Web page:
Easier Translation Memory, Improved Scalability, and More

Easier Translation Memory, Improved Scalability, and More
Table of contents
Dimitris Glezos
June 17, 2010
3 min read

Re-printing on our blog an announcement sent to our developers list with an ambitious plan: Make Transifex work on super-fine-grained translation bits, including workflow and translation memory.

We’ve discussed this in the past in conferences, the IRC channel and it has been briefly mentioned here. I believe now it’s the best time to go ahead and bite the bullet sooner than later.

Transifex started 2.5 years ago as a web-based VCS File Submission tool. It had a perfect match with translator’s needs, so it found its niche application. It was written in TurboGears and things were good.

One year later, we decided to shift gears: We added translation statistics support and re-wrote everything in Django. This marked a big step for us, and the evolution of Transifex to a translation management platform. Since then, some very big open-source projects have switched to Transifex: Moblin (Intel), Maemo (Nokia), XFCE, LXDE, Django, Creative Commons, Mercurial, Bitbucket, Fluendo. Some of these projects worked very close with our team to develop features in an astonishing speed.

It’s time to switch gears again.

At the moment translations are handled on a file-based level. This has served as well in the past, as it’s pretty intuitive and binds well with how developers are doing things. However, it is also very limiting. Simple functions like merging translations, encoding, searching, grouping translations and splitting the work among translators have brought tough puzzles (if not blocker issues) during

We’ve now reached a point where we’re challenged with new kinds of problems, ones with higher complexity. Our core is required to become even more versatile, in a way, and be able to work on smaller units of translation work (ie. strings) and store translations in the database. File manipulation (if needed) will happen with import-export methods.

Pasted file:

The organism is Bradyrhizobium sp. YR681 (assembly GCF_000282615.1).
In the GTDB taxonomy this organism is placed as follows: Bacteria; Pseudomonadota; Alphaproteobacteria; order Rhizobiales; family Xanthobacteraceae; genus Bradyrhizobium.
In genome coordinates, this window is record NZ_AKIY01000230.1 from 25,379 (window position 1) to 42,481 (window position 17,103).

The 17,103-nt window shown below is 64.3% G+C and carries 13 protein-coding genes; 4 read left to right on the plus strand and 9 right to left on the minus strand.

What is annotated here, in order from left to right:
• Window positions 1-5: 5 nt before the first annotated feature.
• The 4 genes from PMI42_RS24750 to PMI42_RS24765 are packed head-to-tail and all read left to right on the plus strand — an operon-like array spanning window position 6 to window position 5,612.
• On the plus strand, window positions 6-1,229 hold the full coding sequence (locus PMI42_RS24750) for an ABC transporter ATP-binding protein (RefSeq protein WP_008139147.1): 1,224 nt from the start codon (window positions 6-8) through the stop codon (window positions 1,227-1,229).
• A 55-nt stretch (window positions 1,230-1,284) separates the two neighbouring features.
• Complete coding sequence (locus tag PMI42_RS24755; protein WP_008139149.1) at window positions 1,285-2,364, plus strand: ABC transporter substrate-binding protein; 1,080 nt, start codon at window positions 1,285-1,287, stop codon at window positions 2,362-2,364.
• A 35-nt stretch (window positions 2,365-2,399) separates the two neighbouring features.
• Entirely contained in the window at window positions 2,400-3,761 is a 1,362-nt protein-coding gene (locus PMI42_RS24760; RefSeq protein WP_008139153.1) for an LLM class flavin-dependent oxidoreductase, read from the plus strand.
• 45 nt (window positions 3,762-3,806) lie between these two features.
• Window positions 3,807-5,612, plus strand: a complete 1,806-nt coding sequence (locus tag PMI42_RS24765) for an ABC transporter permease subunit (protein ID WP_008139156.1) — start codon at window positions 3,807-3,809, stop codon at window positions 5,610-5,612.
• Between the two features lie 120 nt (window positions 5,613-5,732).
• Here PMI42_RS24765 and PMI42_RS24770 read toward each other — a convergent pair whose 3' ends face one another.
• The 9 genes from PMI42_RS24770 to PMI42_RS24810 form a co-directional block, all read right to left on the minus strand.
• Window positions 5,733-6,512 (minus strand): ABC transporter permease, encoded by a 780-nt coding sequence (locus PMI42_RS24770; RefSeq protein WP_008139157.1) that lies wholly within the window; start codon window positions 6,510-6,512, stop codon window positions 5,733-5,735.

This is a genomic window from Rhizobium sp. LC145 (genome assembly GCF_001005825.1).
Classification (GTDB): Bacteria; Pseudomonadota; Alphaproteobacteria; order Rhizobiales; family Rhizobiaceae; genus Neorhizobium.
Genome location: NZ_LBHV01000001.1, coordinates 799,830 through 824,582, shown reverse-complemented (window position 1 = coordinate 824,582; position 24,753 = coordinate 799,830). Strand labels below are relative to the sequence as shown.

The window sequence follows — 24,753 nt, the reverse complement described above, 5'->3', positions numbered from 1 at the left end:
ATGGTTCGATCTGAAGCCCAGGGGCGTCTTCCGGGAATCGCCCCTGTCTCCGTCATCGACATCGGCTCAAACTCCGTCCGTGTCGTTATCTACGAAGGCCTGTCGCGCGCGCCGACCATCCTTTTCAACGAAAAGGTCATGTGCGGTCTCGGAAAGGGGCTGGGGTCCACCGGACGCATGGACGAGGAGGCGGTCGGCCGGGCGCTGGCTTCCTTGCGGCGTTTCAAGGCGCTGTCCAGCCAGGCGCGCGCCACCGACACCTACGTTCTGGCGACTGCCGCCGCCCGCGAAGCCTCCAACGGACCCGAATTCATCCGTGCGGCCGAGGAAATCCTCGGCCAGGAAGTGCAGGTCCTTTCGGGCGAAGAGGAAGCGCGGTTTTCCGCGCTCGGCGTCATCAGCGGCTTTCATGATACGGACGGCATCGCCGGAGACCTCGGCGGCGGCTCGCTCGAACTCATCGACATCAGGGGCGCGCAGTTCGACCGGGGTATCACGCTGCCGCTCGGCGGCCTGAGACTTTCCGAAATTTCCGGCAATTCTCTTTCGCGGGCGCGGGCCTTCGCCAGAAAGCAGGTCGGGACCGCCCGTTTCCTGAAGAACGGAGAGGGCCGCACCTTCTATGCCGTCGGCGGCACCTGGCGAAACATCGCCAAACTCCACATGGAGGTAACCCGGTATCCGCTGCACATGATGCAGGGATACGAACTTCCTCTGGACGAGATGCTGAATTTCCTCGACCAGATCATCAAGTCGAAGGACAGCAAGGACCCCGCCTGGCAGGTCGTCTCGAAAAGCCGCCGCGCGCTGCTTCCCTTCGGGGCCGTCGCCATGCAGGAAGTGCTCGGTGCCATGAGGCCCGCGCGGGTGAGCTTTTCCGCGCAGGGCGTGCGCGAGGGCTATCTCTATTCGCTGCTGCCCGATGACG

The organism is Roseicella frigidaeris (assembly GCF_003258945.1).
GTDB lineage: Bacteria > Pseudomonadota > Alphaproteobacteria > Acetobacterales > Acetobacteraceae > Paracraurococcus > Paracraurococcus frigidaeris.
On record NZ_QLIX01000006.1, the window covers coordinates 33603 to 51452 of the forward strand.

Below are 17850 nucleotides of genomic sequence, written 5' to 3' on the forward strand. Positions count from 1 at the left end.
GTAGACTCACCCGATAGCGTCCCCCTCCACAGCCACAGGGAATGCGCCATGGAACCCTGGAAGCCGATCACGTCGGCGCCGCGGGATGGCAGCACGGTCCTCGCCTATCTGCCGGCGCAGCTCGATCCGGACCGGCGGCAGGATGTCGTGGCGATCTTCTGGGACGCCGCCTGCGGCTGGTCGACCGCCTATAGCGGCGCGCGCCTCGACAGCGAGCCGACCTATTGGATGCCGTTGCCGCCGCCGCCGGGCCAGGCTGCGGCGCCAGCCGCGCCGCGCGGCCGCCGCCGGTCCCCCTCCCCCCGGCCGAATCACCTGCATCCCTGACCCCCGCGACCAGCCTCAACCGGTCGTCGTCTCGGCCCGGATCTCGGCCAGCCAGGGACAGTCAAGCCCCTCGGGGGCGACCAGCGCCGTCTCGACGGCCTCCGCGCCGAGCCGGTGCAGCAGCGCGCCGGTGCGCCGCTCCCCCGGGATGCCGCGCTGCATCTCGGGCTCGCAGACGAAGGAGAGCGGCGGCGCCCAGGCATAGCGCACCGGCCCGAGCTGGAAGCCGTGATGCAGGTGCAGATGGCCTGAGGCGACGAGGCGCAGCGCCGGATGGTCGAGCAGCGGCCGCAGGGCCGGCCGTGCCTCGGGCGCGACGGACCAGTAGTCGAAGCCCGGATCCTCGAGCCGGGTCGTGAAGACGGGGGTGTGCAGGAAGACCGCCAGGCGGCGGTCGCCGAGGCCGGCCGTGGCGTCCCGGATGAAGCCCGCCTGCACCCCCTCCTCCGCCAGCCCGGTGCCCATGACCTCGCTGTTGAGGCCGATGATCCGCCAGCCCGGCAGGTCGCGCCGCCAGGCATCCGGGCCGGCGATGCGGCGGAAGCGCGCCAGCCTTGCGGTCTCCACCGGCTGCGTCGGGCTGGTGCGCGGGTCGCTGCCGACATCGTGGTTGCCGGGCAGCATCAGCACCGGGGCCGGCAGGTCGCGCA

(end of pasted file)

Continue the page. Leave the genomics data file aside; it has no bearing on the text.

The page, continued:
Here are some of the immediate benefits:

  • Rich usage of API and AJAX
  • Improved platform for translation features (e.g. more file formats)
  • Improved workflow (e.g. better assignment and tracking of work done)
  • Individual string/unit tracking (origin, past translators, versioning)
  • Simpler storage for dynamic apps (e.g. command-line apps/Makefiles,
    online apps, etc)
  • Easier Translation Memory, Terminology management, Suggestions
  • Improved scalability (lighter web servers)

Here is the cost:

  • Re-thinking how things should be stored and how Transifex itself should work
  • Deprecating loved code and notions
  • Migration of features on top of new notions
  • Extra work since we’ll grab this opportunity to improve other
    side-things as well (e.g. API/AJAX)

In the past several weeks we’ve worked on the implementation. No definite release day yet. Do expect a prototype early on though!

Things looking promising. We’re super-psyched. And we’re sure you will be too, once the result is out.

Some Best Practices for Developers

Speaking of feature updates and migrating workflows … if you’re a developer, we know that your role in the localization and translation management process can be a difficult one if you don’t have the right workflows in place. To help, we’ve put together a guide highlighting the practices that the best development teams put into place to streamline the localization process — from integrating localization into build cycles to tricks for avoiding string freezes. Download the free guide to learn more.

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Dimitris Glezos

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